The day didn’t start out great. I just knew I should have taken the Metro; I hate trying to navigate the streets of DC! After getting lost, almost getting a ticket from a DC cop and having to call Patrick twice for directions, I finally arrive. How embarrassing. I’m late, and they are already reading through the script. Well, that’s ok, I’m here, and everyone seems happy to see me.
The energy and enthusiasm in the group at this point of the day is high; you can feel the adrenaline pumping — though it is clear that, like me, everyone there had gotten very little sleep the night before. The actors and actresses chat and joke about the script, obviously excited about the story and the witty dialogue. Their discussions focus on how to interpret certain lines, and who could best portray certain roles.
One of the friendly cast members hands me a script and looks intensely at me when they get to a scene where the four main characters are ordering a pizza. “Umm… yeah?” I ask, as I gaze down at the script. “That’s you,” says one of the other actresses. “Pizza delivery girl.” ME? Playing a pizza delivery girl?! I looked at the script again, in disbelief. While I had envisioned many roles for myself in this production, pizza delivery girl was not one of them. I sighed, inwardly disappointed that I had not landed a larger role.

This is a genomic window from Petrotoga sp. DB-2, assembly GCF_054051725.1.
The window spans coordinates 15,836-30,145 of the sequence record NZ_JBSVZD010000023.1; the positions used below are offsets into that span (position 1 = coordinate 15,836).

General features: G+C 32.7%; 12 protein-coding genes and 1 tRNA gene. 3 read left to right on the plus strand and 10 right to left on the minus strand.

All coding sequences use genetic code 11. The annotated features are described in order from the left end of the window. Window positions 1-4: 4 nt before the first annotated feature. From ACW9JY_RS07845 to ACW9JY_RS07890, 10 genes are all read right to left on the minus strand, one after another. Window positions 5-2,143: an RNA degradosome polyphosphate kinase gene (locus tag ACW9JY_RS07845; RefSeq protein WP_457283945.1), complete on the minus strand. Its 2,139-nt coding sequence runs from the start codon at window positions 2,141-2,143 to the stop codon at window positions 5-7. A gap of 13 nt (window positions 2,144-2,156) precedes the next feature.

But wait, there was more. When we get toward the end of the script, there was yet another crucial role that had been assigned to me. In the last scene, as the four women fight over the ‘perfect man”, another woman watches the scene from her barstool, and, martini in hand, encourages the cat fight. That’s right, that was to be my other claim to fame. I was going to play a barfly. (Note: The script writers don’t realize it, but the real irony is that alcohol and I had to part ways after my wilder partying days, and so I have actually not had a drink in over eight years. Hardly bar fly material).